We as a plugin vendor follow Atlassian policy that says that the license tier for any plugin need to match the licenses of your JIRA server.
"The Atlassian host application (for example, JIRA, Confluence, etc.) license tier determines the license type you need for an add-on that is paid-via-Atlassian. For example, if you are installing an add-on into a JIRA with 25-user license, you must purchase a 25-user license for the add-on,even if fewer users will actually use it."
I know that when the license tiers don't match ours will turn off. If you think this license policy could use improvement, please petition Atlassian to change their policy.
I also want to address a technicality you could see here. Currently our licenses are available as being purchased from us and as purchased from Atlassian. This however will be changing in the coming weeks and we will only be available as "paid-via-Atlassian." Thus the technicality of us being purchasable seperately from Atlassian can't be used as a counter-argument.
Again, Atlassian controls this policy. Vendors do not.
Addition: Andy, per the comment about "Testing" on the plugin may not be for pre-production or staging deployments of JIRA. Our plugin itself is for test management, so Werner is likely asking about the actual production instance of JIRA.
If a JIRA customer wants a Zephyr for JIRA license for a staging instance of JIRA, please send us an email at support at getzephyr dot com and we can assist.
Atlassian is pretty much the best around now, so they have us over a barrel - but it is stupid policies like this, where we have a 500 user license but only need tempo for 50 or less, that makes me dream of a day where we can free ourselves from a licensing model that is actively hostile to the users.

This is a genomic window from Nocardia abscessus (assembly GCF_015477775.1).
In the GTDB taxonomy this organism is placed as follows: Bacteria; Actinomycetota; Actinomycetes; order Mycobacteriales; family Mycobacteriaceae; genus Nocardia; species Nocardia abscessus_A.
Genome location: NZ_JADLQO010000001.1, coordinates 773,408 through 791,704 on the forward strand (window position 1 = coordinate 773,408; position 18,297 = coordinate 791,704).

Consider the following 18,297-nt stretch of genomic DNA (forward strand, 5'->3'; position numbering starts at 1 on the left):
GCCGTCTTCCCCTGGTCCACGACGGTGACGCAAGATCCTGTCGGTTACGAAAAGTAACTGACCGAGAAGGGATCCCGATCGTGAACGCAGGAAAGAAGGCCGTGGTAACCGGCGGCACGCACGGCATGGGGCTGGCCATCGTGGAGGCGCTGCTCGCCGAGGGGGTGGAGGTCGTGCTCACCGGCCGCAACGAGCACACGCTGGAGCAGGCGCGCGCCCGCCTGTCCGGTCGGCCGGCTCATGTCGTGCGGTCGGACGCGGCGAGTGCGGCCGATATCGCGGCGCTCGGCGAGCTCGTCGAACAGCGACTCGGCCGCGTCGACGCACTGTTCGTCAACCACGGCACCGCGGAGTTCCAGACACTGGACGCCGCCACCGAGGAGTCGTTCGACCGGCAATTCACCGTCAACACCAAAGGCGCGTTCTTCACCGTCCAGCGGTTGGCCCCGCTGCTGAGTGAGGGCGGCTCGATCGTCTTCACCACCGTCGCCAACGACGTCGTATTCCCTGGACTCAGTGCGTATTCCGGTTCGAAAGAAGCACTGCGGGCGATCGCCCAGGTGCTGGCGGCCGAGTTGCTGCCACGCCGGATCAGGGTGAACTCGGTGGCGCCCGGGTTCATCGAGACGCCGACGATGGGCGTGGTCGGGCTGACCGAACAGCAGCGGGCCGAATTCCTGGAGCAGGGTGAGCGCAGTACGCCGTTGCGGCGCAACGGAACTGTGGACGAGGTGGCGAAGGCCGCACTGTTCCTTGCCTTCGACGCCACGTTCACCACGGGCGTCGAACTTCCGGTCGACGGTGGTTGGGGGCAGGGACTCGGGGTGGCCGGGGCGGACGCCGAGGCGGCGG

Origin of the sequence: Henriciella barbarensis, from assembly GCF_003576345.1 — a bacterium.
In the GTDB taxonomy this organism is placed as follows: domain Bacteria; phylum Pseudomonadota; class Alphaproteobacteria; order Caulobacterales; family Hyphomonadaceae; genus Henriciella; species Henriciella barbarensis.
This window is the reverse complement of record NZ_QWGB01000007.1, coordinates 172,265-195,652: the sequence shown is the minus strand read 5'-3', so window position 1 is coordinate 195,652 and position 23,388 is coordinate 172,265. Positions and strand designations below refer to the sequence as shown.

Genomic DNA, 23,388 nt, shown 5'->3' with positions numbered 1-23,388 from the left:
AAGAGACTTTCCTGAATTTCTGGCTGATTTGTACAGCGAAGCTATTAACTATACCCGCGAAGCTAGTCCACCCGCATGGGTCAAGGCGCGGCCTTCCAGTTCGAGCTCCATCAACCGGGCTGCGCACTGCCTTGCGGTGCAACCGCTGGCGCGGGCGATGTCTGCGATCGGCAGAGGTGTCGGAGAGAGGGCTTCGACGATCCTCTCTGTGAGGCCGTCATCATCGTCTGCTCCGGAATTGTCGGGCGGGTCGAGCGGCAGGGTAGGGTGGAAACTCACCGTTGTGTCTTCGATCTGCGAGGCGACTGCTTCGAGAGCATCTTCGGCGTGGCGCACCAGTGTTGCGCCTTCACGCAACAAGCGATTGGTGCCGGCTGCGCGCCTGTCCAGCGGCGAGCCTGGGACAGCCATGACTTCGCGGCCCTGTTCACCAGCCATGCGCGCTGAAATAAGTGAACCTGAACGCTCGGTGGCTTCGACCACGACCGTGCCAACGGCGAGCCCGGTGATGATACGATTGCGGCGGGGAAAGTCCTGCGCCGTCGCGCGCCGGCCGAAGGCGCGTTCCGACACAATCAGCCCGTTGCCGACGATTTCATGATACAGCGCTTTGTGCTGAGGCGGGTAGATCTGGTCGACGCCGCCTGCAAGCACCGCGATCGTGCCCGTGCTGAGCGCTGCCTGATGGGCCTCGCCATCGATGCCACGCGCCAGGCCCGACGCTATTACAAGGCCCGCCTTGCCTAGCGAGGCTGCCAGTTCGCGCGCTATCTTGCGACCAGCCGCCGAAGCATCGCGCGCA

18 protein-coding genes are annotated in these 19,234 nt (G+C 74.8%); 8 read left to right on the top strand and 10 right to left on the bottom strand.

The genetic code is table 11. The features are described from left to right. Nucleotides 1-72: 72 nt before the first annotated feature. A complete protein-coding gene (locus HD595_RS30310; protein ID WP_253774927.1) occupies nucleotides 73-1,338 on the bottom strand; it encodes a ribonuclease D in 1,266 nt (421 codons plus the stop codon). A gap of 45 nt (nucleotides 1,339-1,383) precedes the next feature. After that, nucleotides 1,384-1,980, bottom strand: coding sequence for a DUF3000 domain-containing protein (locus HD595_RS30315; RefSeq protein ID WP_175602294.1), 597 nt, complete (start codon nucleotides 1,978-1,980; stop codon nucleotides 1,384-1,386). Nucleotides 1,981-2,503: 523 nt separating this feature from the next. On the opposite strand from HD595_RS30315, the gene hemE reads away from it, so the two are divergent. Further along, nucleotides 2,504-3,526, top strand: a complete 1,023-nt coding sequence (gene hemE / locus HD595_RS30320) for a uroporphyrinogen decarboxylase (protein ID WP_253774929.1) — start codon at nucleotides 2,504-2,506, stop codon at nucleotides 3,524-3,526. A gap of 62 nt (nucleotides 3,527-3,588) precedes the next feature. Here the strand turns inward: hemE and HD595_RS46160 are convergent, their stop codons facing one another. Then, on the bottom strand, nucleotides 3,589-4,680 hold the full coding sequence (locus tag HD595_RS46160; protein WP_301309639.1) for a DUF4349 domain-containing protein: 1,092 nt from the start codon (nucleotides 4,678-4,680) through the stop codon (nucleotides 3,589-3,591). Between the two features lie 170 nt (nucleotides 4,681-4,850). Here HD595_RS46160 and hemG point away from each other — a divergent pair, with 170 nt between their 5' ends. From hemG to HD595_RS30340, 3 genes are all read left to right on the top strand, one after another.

If plugin vendords offer plugins that are tied to your product license size, likely they will not work if you try to defeat that check. Some plugins will allow you to work with a smaller group, through perhaps a named group. If you have a plugin in mind, you should approach the vendor.
Its reasonable to expect a purchased plugin license to be used in a pre-production environment, my vendor-paid licenses work on instances that are licensed with a Developer license that comes with commercial licenses.
Your vendor should be able to support your testing, it is vendor specific, the question isn't directly tagged for the plugin, I have done that for you. I'd suggest drop them a line, see the plugin page for details.
Not to beat a dead horse here, but this is really a show stopper for our company. For example, we only need to track time on developer resources. We only have 10 developers, however we have a 500 member JIRA installation because all departments of the company use it to manage projects. So if we want to use TEMPO to help us manage DEVELOPER time only, we have to pay $8000 yearly instead of $120? Come on..
Plugins sold through Atlassian follow the Atlassian policy of license tier matching (ie if you have JIRA 500, you need a 500 version of your plugin).
Some vendors sell plugins using their own licensing schemes, which might rely on some groups to assign permissions.
We recently purchased Balsamiq (for our UX guys) and were in the same situation but were able to purchase the licensing directly from then, and so are running Confluence 100 with balsamiq 10. Permissions are granted through an internal group. See http://support.balsamiq.com/customer/portal/articles/542517#balsamiq for instructions specific to that vendor.
I agree that the Atlassian policy is very restrictive and it would definitely be good to be able to have a finer control of those plugin permissions.
While I look through the Atlassian plug-ins validation rules, I found there an interested exception for the evaluation licenses :
So ... usage of the Evaluation licens with expiration date for plugIn is allowed workaround
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